Dvar Torah delivered by Mike Garmise on Shabbat, 11 Cheshvan 5776, 24 October 2015
Creation of the world – check. Destruction of the world – check. Dispersal of mankind ensuring maximum misunderstanding – check.
Now we can begin our own story with our own hero, Avram. What hasn’t been said about Avram and his devotion to one God – our God – even to the point of almost sacrificing his son who was born when he, Avram was 100 years old. What a man!
But that’s kid’s stuff. There are all the midrashim about Avram’s early realization that there was a God above and beyond the idols that people (including his father Terach, according to the midrash) used to make. And his being thrown into the furnace. And all ten of his trials by God, some of them mentioned in the Torah, others fabricated for our delight by the rabbis.
But reading the text, not even closely, makes many of these midrashic embellishments unnecessary. They create a myth so unbelievable for those beyond a certain age (10 or 11) that maintaining belief in it is almost as great a feat as Avram’s trials and tribulations.
I don’t mean to detract from Avram’s status as a special person. He really was unique. Just consider what we had before. We had Adam and Eve who had no role models, no boxes to think in, no sense of good and bad, right and wrong or justice. What was – was what was.
Then we had Noah, a righteous man in his time, worthy enough to be saved, yet we know of no special steps he took to save anyone else. And when he finally got out of his claustrophobic menagerie of an ark, he took to the bottle. The flood wiped him out completely.
We had the people of Babel who wanted only to reach high, perhaps because the sky was there, and in general did not seem to be up to anything worthwhile.
So we have no one with a conscience, no one with a feeling for others, no one who will go out of his way to give you the time of day – and then along comes Avram and things change.
But before we marvel at Avram’s greatness, and we will, let’s reread the last paragraph of last week’s parsha, Noah. There we see that Terach set out from his homeland of Ur Kasdim with Avram and Nahor and Lot and Sarai, to go to Canaan, but when they reached Haran they stopped there. Why – we don’t know. Maybe Terach was tired. Maybe there were business opportunities he could not resist. But this means that Avram was commanded to leave the land he had come to with his father – if we do the math this may have been 65 years later, but still not his homeland.
And then the question of Lot. Why does Avram take Lot with him? Lot is not like Avram. He is very materialistic so his desire to go with Avram may be connected to Avram’s barrenness. And that may also explain Avram’s decision to take him. Avram and Sarai are childless and not likely to have children, so why not take Lot, his nephew, to be their surrogate son. After all, Lot’s father Haran (Avram’s youngest brother) died pretty early on. He needs a family, Avram wants a family – a win-win situation.
This also explains another story in the parsha. During the war between the four kings and the five kings, Lot is abducted. Avram gets his gang together and they go far north, almost to Damascus. That’s a long way to go without tanks and other machinery. (Imagine the headlines in the London Times – Hebrews massacre in Damascus). And why? Because Lot was family. A potential heir.
So we see that in our parsha Avram’s good actions are based on a sense of justice – but they are also rooted in pragmatics. Including fulfilling his father Terach’s original plan to go to Canaan.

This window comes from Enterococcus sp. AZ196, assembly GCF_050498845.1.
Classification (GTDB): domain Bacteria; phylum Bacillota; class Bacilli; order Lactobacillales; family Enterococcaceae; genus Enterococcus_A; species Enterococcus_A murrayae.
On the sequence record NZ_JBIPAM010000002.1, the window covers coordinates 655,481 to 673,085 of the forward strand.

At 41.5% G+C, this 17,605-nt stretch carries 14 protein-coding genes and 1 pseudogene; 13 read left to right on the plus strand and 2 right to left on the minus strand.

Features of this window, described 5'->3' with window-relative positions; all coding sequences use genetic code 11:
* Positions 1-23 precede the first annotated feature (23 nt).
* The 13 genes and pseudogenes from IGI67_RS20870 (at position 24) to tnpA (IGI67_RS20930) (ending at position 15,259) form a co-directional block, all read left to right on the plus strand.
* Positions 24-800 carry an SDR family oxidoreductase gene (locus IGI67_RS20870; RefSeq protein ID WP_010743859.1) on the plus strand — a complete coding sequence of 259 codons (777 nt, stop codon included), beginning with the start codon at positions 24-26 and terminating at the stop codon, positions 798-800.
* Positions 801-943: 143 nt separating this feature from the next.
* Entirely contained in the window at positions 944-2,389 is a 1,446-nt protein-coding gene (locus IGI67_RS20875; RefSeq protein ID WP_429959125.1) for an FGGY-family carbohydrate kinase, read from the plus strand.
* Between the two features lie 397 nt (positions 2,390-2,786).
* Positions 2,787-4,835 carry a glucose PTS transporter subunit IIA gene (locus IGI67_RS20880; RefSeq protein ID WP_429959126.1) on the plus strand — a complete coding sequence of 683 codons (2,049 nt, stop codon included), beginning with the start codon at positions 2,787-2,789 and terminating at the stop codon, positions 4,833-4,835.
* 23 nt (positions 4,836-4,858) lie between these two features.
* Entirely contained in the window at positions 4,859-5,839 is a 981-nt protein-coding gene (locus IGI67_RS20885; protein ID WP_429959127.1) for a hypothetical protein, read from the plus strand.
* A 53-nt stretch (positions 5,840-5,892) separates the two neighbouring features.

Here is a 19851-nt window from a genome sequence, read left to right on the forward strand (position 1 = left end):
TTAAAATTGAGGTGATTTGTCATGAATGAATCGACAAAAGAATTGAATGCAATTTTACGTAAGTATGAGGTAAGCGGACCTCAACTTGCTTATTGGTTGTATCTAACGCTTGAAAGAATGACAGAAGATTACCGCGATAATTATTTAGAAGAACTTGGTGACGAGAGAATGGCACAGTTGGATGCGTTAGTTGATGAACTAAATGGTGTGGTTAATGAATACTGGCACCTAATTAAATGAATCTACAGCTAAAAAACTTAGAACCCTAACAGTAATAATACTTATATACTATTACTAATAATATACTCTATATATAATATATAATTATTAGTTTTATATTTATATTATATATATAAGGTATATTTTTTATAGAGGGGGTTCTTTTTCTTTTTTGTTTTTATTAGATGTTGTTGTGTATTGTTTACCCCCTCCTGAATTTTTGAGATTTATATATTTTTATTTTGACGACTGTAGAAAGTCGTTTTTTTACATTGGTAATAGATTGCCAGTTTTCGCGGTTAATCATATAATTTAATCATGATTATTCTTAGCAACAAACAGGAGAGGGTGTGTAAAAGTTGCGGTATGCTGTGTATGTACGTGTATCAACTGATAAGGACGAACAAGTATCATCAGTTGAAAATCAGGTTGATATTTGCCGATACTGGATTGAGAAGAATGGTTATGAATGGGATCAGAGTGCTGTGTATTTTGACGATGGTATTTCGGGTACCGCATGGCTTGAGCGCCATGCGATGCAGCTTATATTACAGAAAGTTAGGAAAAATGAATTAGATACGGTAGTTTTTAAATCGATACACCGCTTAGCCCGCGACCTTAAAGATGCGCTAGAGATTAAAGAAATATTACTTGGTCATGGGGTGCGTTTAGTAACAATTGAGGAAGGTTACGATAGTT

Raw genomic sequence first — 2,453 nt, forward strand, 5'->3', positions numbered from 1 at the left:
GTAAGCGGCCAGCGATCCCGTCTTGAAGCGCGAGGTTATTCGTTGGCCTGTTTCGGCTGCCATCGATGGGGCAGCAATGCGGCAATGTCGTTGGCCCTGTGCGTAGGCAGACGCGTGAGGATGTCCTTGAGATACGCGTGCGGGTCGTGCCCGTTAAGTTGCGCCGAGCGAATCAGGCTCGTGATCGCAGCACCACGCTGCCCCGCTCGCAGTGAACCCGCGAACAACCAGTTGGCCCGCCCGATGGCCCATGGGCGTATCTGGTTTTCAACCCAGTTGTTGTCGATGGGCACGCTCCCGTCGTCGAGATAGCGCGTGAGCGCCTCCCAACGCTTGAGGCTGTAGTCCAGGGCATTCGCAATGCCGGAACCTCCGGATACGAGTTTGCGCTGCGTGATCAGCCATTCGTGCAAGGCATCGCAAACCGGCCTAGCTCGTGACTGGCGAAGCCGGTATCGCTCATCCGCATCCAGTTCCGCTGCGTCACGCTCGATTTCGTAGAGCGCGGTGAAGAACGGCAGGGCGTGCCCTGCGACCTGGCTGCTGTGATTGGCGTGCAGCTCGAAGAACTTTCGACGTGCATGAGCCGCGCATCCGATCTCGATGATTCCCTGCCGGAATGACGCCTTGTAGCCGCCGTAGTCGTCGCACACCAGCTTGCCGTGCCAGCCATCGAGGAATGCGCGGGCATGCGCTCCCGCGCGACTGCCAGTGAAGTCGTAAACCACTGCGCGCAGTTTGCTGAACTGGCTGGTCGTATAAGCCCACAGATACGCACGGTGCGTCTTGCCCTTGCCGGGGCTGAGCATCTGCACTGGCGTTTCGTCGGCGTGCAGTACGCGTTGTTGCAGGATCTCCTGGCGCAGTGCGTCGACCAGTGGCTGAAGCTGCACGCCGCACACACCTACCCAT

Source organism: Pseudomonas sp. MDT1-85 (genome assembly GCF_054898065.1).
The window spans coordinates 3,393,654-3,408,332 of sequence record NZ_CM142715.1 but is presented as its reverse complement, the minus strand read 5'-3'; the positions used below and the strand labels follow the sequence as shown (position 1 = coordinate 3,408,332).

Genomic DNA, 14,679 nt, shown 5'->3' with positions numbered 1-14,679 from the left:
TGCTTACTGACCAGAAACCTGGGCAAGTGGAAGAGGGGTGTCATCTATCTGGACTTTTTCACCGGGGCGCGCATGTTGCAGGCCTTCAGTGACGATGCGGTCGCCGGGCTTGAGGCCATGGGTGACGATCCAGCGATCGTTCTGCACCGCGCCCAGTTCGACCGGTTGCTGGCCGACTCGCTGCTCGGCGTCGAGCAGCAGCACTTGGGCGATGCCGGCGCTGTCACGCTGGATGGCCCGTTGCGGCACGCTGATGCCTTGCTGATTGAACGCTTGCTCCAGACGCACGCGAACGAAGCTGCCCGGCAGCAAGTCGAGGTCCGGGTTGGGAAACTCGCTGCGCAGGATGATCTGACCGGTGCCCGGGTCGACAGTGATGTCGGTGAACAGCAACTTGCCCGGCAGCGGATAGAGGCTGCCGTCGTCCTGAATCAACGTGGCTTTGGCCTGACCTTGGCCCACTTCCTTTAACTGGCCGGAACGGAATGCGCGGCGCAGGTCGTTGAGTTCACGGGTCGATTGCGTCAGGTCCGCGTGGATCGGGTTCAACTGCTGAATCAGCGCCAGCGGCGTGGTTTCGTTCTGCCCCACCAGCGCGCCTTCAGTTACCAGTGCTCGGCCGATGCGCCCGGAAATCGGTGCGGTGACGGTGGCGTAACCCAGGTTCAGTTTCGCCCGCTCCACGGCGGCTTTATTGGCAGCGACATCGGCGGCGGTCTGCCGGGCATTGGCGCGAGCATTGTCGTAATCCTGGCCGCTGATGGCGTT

But now we get to the special side of Avram’s behavior. He is in contact with God. Most cases of God-man relationships are one-sided. God doesn’t need anything. We need him for many reasons, (even if only to have someone to blame). Note that every time Avram deals with God, when some promise is made to shower him with riches and sire a nation and bring forth multiple progeny – there is always a price to pay.
You want to be MY representative on earth, leave your home. You want to sire my nation, go through circumcision. You want to have a child – go serve him up as a sacrifice. And each time, Avram says, YES LORD I AM READY, and he goes ahead and does what he is supposed to. At the same time he continues to stand up to God and even berate him: You’re making me a nation? You haven’t even given me one child! How dare you kill those murderous Sodomites without a trial …
This is a man of belief and of principles, and you can find a lot of such people around us today. They have strong beliefs and principles and will kill to uphold them. Disagree with them and they’ll kill you too.
What we don’t have enough of are people with beliefs and principles who also believe in the rights of others to live with their own principles. On both sides. The proportions of type 1 vs type 2 were obvious in the Beersheba bus station early this week when a mob shot and then pummeled a man to death because they thought he was a terrorist – and only one man tried (in vain) to stop them. Even if he had been a terrorist, there was no justification for this brutal behavior.
What we are seeing is the victory of our enemies over us. Not militarily. But ethically. Emotionally. We are on our way to becoming them in terms of behavior. It’s true we are under pressure. It’s true we feel frustrated by the occasional partial success of one attack or another. We want to release our frustrations, so we hit out. At others? More like at ourselves. At our roots. At our most basic tenets.
Lech lecha. It’s time for us to get going – toward the values of life and respect for others, even if some of the others have renounced them. We are Avram’s children. Let’s show that first to ourselves, and then to the world.